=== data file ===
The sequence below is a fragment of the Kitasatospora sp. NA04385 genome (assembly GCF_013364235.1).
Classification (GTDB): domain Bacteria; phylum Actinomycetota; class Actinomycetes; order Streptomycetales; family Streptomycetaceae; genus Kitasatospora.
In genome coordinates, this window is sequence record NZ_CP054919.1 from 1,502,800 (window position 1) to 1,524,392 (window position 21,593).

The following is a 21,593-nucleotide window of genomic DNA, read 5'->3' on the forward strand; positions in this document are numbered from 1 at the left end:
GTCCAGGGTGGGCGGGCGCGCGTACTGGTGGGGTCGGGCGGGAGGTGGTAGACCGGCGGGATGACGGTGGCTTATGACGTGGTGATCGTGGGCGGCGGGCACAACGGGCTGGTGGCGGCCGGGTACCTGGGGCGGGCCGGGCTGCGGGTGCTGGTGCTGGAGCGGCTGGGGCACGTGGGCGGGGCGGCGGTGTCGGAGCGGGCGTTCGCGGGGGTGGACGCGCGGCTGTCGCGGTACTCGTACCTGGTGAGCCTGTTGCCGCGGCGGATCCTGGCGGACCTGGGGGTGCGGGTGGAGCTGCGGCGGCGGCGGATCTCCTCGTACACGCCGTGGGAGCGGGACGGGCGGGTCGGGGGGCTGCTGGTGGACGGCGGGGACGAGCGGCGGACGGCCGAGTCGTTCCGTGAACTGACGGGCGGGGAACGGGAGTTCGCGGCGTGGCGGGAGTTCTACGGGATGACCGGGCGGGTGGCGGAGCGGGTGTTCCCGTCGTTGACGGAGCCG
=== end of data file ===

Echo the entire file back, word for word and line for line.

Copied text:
The sequence below is a fragment of the Kitasatospora sp. NA04385 genome (assembly GCF_013364235.1).
Classification (GTDB): domain Bacteria; phylum Actinomycetota; class Actinomycetes; order Streptomycetales; family Streptomycetaceae; genus Kitasatospora.
In genome coordinates, this window is sequence record NZ_CP054919.1 from 1,502,800 (window position 1) to 1,524,392 (window position 21,593).

The following is a 21,593-nucleotide window of genomic DNA, read 5'->3' on the forward strand; positions in this document are numbered from 1 at the left end:
GTCCAGGGTGGGCGGGCGCGCGTACTGGTGGGGTCGGGCGGGAGGTGGTAGACCGGCGGGATGACGGTGGCTTATGACGTGGTGATCGTGGGCGGCGGGCACAACGGGCTGGTGGCGGCCGGGTACCTGGGGCGGGCCGGGCTGCGGGTGCTGGTGCTGGAGCGGCTGGGGCACGTGGGCGGGGCGGCGGTGTCGGAGCGGGCGTTCGCGGGGGTGGACGCGCGGCTGTCGCGGTACTCGTACCTGGTGAGCCTGTTGCCGCGGCGGATCCTGGCGGACCTGGGGGTGCGGGTGGAGCTGCGGCGGCGGCGGATCTCCTCGTACACGCCGTGGGAGCGGGACGGGCGGGTCGGGGGGCTGCTGGTGGACGGCGGGGACGAGCGGCGGACGGCCGAGTCGTTCCGTGAACTGACGGGCGGGGAACGGGAGTTCGCGGCGTGGCGGGAGTTCTACGGGATGACCGGGCGGGTGGCGGAGCGGGTGTTCCCGTCGTTGACGGAGCCG